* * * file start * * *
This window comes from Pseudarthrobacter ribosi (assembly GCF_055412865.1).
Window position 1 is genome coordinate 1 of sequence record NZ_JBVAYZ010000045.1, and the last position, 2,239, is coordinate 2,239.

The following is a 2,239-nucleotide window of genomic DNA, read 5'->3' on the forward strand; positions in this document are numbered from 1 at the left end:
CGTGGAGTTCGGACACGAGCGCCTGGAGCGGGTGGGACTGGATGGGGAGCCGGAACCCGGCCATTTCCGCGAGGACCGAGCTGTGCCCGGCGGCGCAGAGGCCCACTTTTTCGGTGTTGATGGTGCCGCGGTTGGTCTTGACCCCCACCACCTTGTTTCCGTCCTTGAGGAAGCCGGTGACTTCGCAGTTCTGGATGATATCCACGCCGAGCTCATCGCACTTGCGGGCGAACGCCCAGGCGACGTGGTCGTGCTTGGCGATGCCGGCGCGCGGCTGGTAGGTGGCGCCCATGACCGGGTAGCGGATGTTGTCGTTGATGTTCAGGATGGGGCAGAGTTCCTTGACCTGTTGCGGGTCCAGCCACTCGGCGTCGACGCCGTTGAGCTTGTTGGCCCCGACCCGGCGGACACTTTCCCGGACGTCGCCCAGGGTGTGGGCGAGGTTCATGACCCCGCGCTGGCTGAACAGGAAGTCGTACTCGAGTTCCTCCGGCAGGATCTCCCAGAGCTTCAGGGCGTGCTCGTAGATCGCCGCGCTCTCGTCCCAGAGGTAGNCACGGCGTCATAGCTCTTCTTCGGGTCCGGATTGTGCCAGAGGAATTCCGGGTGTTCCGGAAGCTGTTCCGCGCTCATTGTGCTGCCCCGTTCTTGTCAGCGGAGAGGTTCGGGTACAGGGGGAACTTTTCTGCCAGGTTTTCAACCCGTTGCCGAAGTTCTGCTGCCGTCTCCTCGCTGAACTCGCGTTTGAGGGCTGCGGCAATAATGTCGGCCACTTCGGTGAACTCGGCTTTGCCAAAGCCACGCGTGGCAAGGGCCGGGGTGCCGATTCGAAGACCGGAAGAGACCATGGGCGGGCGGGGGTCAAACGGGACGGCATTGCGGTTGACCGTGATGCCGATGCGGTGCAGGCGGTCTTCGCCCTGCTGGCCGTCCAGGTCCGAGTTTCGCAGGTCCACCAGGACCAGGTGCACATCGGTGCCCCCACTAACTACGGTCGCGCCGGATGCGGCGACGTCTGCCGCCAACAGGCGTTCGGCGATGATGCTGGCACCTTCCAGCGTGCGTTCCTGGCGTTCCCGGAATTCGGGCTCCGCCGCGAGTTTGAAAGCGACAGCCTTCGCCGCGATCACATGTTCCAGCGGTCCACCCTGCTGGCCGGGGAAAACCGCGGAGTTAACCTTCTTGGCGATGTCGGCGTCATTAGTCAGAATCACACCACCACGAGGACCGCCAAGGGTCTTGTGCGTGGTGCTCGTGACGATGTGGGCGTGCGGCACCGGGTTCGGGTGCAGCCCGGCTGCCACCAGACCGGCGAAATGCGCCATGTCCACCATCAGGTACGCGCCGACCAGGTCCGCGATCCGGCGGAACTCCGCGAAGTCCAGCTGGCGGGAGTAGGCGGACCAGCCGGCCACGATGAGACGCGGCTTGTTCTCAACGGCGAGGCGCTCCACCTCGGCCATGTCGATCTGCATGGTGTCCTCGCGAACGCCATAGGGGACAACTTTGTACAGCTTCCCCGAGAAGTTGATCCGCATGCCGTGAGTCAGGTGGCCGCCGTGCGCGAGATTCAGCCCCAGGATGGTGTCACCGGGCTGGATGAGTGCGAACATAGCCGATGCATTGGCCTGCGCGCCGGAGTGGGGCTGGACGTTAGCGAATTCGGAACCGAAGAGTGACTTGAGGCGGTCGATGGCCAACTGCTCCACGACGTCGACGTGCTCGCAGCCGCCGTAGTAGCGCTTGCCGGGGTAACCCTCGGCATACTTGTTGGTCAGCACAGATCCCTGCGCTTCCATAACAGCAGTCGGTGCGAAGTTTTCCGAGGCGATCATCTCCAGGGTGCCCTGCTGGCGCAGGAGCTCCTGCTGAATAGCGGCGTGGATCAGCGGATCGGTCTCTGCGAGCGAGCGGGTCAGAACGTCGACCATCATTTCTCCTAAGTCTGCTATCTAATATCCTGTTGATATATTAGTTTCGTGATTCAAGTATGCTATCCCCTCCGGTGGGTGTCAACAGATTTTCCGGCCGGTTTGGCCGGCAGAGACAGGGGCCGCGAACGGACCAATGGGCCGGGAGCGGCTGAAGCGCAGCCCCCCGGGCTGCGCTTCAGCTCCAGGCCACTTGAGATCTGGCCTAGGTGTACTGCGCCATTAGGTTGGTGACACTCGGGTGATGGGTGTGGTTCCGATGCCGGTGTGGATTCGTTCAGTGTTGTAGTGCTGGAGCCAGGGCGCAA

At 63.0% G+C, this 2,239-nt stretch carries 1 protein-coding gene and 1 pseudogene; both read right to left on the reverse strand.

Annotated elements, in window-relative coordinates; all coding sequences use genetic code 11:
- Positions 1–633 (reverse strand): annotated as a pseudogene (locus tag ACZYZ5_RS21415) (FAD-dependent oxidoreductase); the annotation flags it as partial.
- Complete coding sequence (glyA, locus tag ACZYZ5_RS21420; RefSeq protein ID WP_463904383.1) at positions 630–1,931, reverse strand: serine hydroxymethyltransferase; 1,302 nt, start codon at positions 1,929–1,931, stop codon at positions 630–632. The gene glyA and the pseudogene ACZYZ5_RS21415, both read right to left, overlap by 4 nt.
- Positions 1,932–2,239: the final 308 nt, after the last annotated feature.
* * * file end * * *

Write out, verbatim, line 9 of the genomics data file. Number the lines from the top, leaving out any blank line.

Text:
- Positions 1,932–2,239: the final 308 nt, after the last annotated feature.